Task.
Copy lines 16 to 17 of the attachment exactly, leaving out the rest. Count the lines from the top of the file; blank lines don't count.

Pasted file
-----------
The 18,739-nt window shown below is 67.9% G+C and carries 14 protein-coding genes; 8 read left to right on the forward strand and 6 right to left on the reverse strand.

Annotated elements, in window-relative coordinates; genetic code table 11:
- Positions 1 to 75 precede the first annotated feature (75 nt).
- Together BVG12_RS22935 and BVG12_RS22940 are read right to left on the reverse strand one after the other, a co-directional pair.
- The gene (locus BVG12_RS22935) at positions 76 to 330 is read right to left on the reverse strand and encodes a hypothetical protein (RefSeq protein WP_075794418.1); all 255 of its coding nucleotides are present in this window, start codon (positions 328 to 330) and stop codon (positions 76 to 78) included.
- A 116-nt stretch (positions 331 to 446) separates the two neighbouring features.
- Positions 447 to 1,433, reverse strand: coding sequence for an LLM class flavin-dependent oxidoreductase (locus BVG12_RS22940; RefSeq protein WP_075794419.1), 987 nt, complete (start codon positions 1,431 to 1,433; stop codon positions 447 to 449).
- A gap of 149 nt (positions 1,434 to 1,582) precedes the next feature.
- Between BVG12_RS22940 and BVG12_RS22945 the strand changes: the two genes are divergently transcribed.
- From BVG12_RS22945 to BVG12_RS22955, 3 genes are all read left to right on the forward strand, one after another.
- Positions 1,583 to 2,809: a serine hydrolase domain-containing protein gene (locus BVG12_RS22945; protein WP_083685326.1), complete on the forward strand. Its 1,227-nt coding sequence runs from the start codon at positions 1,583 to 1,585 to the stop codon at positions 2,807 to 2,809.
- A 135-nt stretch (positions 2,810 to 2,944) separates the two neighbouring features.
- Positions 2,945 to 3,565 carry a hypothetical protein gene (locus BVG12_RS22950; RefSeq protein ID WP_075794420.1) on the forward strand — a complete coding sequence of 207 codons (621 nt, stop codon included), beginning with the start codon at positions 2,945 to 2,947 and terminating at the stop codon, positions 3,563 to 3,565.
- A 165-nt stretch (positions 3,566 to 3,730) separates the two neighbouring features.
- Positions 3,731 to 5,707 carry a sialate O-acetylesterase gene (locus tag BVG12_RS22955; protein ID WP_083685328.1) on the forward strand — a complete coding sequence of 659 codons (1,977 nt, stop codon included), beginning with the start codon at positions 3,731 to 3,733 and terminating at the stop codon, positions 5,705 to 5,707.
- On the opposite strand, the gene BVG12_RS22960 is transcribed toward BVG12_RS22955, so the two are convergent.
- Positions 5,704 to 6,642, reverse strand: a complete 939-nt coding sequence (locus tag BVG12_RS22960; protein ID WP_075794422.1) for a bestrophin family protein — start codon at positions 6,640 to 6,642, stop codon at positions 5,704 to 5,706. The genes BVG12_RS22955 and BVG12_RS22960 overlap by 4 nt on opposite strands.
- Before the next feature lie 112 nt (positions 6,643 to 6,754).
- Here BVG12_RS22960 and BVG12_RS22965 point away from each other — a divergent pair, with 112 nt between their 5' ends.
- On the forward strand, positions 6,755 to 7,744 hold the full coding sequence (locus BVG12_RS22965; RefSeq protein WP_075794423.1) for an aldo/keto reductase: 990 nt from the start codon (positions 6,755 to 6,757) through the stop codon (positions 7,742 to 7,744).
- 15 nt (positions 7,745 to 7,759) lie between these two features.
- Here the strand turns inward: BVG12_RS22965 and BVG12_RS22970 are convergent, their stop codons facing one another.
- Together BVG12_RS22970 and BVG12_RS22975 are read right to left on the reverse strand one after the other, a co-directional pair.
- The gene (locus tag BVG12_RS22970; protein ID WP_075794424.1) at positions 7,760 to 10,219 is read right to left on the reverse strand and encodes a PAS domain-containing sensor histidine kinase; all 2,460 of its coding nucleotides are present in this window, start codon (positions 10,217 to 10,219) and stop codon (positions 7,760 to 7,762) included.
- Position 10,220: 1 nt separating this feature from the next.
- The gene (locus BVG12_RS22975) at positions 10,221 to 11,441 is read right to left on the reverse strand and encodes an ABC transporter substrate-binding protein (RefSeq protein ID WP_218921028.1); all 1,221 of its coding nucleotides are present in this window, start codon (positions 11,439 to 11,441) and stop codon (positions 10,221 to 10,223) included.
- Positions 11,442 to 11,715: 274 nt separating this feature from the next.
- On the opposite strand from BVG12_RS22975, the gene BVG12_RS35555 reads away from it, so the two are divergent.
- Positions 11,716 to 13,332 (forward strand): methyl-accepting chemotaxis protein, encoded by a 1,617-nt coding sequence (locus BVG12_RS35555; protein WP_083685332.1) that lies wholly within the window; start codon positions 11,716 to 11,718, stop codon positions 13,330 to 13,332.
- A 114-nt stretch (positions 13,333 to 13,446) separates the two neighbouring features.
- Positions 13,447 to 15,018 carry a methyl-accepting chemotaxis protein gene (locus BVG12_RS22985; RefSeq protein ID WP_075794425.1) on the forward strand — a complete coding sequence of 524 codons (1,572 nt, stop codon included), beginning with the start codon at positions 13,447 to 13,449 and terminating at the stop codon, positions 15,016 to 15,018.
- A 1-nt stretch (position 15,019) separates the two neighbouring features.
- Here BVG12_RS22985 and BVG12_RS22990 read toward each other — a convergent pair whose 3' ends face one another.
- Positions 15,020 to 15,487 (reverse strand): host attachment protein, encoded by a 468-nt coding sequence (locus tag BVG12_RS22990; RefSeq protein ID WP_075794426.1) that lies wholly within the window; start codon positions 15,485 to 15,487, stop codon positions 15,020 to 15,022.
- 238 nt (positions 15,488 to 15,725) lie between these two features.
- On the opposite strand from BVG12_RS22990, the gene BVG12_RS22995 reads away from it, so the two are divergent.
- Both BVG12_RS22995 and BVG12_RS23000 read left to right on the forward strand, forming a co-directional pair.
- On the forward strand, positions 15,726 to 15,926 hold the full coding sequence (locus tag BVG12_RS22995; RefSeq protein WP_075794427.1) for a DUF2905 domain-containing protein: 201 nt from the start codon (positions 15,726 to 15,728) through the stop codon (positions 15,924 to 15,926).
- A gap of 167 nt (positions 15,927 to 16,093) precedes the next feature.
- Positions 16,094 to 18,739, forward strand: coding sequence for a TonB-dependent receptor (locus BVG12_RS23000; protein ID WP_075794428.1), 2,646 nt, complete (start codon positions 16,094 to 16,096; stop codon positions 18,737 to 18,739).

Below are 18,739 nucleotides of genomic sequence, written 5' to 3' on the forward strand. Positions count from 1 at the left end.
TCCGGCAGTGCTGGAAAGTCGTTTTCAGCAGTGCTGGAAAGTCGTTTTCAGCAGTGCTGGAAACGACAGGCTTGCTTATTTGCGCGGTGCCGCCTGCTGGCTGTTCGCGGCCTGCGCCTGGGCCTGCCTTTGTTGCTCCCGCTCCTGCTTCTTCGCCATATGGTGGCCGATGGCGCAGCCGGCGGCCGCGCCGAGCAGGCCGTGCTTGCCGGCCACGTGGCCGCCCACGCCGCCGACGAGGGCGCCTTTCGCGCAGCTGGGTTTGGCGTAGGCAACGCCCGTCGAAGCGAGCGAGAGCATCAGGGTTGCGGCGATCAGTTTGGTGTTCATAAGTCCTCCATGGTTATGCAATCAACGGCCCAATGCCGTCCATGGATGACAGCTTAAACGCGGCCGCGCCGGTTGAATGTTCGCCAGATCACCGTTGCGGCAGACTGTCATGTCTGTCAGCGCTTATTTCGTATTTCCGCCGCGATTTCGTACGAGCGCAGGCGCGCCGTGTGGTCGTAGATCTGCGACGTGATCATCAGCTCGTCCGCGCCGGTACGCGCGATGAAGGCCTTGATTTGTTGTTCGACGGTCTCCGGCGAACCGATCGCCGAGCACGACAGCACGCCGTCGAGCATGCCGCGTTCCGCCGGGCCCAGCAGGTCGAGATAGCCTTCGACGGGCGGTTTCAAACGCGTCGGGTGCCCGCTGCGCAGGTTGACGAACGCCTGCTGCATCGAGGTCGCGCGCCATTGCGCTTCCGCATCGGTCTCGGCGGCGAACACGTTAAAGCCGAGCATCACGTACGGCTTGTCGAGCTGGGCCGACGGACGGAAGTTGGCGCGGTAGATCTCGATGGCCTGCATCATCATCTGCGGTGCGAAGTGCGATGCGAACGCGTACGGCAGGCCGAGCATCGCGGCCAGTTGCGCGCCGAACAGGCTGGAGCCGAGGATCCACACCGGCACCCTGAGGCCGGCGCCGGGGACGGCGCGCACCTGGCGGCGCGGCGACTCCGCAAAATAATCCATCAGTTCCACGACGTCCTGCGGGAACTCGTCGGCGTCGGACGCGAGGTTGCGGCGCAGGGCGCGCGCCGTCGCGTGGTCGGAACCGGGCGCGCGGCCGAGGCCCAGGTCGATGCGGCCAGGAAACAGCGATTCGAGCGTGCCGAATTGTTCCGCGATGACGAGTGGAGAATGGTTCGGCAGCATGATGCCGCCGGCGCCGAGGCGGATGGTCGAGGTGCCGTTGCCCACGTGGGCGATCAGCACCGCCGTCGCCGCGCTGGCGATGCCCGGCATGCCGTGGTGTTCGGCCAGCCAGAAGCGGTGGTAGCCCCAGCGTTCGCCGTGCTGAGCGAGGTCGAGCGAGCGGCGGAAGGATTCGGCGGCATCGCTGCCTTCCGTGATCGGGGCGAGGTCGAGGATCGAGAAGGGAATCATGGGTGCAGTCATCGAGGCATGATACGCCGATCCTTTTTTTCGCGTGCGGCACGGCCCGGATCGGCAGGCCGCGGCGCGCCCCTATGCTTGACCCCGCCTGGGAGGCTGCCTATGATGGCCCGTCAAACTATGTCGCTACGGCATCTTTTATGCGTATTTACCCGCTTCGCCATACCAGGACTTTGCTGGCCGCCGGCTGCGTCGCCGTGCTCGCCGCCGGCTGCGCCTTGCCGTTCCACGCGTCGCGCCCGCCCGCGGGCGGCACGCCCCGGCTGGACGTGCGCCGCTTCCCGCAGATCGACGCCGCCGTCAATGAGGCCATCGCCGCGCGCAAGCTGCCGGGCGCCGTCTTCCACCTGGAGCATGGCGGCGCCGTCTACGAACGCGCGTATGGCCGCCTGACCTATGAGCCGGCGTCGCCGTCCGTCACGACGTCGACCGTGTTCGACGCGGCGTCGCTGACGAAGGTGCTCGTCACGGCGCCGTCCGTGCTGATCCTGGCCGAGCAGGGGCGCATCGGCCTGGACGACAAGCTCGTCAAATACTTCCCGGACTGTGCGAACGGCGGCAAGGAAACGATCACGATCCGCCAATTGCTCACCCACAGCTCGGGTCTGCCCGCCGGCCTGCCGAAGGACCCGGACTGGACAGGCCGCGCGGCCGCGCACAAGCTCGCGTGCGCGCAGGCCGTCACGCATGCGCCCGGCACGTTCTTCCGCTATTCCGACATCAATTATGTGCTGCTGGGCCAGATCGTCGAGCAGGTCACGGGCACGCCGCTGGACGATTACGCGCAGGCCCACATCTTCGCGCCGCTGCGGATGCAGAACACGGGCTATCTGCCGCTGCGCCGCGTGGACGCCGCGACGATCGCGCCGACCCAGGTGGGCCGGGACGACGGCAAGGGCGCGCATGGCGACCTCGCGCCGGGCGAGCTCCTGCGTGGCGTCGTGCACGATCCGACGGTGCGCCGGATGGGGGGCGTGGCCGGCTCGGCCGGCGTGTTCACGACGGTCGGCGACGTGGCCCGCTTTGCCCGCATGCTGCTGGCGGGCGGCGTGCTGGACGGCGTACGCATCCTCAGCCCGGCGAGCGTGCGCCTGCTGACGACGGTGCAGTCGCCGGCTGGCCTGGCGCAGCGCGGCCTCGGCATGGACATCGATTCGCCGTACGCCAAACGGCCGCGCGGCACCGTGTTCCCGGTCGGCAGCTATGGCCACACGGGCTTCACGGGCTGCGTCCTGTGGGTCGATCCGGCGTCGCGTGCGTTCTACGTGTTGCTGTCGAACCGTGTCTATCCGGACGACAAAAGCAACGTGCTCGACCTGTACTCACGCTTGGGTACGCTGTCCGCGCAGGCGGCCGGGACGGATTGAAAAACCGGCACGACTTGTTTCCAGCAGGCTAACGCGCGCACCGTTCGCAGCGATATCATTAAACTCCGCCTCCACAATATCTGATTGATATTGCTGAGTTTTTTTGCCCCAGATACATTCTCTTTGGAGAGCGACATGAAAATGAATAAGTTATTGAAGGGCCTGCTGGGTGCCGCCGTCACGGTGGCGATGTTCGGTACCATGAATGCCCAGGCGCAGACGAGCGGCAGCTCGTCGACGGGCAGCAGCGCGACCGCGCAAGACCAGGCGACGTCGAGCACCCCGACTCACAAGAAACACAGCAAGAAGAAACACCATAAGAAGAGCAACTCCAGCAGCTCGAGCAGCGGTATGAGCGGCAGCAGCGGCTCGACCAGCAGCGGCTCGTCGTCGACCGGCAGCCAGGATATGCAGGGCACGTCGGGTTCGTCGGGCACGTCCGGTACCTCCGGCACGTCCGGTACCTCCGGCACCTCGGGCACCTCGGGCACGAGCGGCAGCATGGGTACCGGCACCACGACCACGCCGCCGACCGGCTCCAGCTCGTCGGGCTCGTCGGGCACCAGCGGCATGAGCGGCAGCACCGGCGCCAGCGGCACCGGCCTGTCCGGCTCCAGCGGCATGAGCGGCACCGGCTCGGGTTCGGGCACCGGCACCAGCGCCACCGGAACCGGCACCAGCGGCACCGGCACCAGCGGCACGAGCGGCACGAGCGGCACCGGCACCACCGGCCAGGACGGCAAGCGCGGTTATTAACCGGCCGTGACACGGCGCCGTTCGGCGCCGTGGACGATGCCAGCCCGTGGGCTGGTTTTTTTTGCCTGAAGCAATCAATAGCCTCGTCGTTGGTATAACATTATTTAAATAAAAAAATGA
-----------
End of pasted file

- On the opposite strand, the gene BVG12_RS22960 is transcribed toward BVG12_RS22955, so the two are convergent.
- Positions 5,704 to 6,642, reverse strand: a complete 939-nt coding sequence (locus tag BVG12_RS22960; protein ID WP_075794422.1) for a bestrophin family protein — start codon at positions 6,640 to 6,642, stop codon at positions 5,704 to 5,706. The genes BVG12_RS22955 and BVG12_RS22960 overlap by 4 nt on opposite strands.